Some Things To Know About Heated Dog Beds

Does your dog get cold easily? Some dogs, due to age or ailments, get cold easier, regardless if they’re inside or outside. And it’s heartbreaking to see your baby shivering.

Our Beagle is one of these. At 14 years old and two major tumor surgeries, she’s more prone to shiver. We keep a close eye on her when she’s outside during the winter and bring her in as soon as her extra-strong Beagle nose is done inspecting and ensuring her backyard is secure.

We make sure she has a blanket to curl up on or a warm body to sit with when she comes back in, but it still takes her a while to stop shivering.

Now I’m wondering about a heated dog bed or blanket and if it’s worth investing in one. So I thought I would do some research and share it here.

Introduction to Heated Dog Beds

Does your dog have achy or arthritic joints? Maybe their blood is thinner so they get colder quicker? These would be common symptoms for older dogs but there are many middle-aged dogs and even under-developed puppies who need a boost of heat to warm themselves up.

Heated pet beds actually help heat your pet!

How often has your partner or your dog laid right up against you and that side of your body feels warm, leading to the rest of you feeling warm? That’s what heat will do, which includes a warmed up bed.

Why You Might Want A Heated Bed

Heat also helps to ease and relax stiff and sore muscles and joints. How many times do we use a warmed up neck pillow when we have a sore neck? The benefits of heat are readily apparent.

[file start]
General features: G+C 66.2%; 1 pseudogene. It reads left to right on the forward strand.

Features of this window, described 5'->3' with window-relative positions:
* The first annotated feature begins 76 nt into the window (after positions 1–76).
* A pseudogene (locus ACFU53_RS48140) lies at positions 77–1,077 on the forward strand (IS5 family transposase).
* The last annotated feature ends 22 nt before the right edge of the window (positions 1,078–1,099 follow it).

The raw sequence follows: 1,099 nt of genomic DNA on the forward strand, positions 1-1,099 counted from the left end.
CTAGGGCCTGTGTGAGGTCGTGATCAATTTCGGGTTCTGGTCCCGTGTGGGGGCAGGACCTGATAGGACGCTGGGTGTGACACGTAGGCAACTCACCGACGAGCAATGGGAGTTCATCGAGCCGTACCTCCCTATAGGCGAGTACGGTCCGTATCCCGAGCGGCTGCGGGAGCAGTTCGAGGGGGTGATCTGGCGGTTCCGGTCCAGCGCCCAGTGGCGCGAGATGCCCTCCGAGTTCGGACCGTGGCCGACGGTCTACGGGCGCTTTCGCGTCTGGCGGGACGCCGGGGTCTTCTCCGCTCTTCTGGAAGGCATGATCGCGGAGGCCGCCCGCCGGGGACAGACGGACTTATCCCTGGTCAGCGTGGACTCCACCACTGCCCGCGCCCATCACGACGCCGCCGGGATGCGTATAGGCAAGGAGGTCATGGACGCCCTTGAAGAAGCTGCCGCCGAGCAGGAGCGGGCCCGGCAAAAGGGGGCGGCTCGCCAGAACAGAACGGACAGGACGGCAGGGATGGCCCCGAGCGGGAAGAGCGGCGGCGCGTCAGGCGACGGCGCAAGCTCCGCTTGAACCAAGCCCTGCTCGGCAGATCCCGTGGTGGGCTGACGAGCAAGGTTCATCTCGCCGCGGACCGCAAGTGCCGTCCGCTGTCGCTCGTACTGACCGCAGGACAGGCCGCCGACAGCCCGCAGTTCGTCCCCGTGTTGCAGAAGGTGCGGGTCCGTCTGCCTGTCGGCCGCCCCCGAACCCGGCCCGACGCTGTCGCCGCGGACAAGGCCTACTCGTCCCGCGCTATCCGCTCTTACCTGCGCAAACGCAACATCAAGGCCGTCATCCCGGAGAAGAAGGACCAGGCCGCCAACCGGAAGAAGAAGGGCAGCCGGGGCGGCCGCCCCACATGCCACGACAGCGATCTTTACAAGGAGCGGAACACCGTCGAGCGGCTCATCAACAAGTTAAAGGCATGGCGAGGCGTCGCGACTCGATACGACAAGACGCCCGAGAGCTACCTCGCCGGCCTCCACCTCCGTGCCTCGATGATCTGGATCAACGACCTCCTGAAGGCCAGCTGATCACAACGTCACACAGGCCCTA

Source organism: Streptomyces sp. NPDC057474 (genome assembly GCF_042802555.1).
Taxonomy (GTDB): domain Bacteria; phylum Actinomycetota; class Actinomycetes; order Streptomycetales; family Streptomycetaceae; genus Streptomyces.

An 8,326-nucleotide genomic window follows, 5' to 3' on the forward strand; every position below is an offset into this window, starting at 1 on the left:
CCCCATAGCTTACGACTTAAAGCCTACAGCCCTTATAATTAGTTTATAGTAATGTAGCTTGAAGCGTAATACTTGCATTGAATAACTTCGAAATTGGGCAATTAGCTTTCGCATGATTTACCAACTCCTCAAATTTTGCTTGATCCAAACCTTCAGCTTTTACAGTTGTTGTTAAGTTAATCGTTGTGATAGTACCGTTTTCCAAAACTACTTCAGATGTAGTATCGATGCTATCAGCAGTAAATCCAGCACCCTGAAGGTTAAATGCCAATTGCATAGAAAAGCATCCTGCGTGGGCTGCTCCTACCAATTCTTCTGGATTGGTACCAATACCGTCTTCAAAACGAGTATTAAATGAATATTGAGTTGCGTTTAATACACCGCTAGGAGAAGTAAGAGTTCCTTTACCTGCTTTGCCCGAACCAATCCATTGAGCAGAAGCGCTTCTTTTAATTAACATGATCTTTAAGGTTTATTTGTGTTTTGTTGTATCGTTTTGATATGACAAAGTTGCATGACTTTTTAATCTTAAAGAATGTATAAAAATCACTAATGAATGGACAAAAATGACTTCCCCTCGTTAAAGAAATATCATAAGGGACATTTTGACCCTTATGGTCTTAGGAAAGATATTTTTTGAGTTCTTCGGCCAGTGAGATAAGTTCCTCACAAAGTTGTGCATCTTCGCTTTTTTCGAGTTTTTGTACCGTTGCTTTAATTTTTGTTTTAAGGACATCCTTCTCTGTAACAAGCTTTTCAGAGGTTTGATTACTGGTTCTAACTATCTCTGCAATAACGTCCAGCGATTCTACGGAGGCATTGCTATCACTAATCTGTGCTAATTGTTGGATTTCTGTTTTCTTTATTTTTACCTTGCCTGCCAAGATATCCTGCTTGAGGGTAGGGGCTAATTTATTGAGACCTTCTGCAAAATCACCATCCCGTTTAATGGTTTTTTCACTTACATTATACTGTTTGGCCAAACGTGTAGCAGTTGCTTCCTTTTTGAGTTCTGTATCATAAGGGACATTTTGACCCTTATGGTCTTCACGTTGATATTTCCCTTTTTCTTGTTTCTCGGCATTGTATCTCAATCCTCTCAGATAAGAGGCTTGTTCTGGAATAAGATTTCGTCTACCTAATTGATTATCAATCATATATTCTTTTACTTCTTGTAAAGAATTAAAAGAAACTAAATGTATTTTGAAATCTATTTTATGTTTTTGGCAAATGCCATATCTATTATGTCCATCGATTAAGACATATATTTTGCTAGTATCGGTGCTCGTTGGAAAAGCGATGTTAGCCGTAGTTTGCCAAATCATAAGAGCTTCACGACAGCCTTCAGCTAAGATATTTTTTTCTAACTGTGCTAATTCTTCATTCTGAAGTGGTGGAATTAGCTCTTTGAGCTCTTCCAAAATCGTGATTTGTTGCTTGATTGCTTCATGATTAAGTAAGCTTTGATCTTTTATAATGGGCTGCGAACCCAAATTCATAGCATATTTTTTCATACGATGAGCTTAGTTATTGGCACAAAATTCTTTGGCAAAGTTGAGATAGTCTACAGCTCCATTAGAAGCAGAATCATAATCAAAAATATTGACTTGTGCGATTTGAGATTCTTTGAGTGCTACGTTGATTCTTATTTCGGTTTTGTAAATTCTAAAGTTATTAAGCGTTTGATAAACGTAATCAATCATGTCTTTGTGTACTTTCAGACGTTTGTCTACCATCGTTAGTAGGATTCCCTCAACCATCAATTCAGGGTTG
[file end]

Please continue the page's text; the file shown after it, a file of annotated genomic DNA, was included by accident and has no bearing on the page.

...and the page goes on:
Reasons that your dog might benefit from extra heat are:

  • Achy joints
  • Twisted or sprained legs from chasing squirrels, bunnies, and tails
  • Older dogs
  • Newborns
  • Hairless dogs (I’ve never had one of these so I’d be curious to hear from those who have)
  • Post-operative

Option To Consider

There are different types of dog beds, pads, and blankets so you’ll need to decide which one will work best for you. The advantage with the pad are that they can be placed under the current bed you have and will slowly warm it up as well. However, be cautious as some beds weren’t intended for this.

Indoor/Outdoor

Some beds or pads are intended to be used inside, outside, or both. Do make note of the intended bed you buy, knowing where you’ll want to use it. Some can be used in dog houses and left there but you’ll still want to monitor it regularly.

Our lifestyle would work for indoor beds or pads only as our dogs usually just go out to do their business, maybe check the perimeter for squirrels, and then come charging back in to be with their people.

Are Dogs and Electricity Compatible?

Dogs are natural chewers and, well, a cord lying innocently on the floor could be too much of a temptation. “Look, mom, it wiggles when I do!”

Electrically heated dog beds could be a good solution – unless the solution becomes deadly. But it’s also important to note that many of these beds and pads come with an automatic shut-off. So if that’s important to you then make sure the one you buy has that feature.

Some beds come with non-chewable cords while others recommend that you buy a cord protector. Do these work?
 

The Cord
I know there are others but I’ve found one bed that I’m particularly interested in. It’s made by Milliard and is both an indoor and outdoor heating pad. The cord is a non-toxic PVC that is chew resistant, which will prevent most chewers from inadvertently getting themselves in trouble.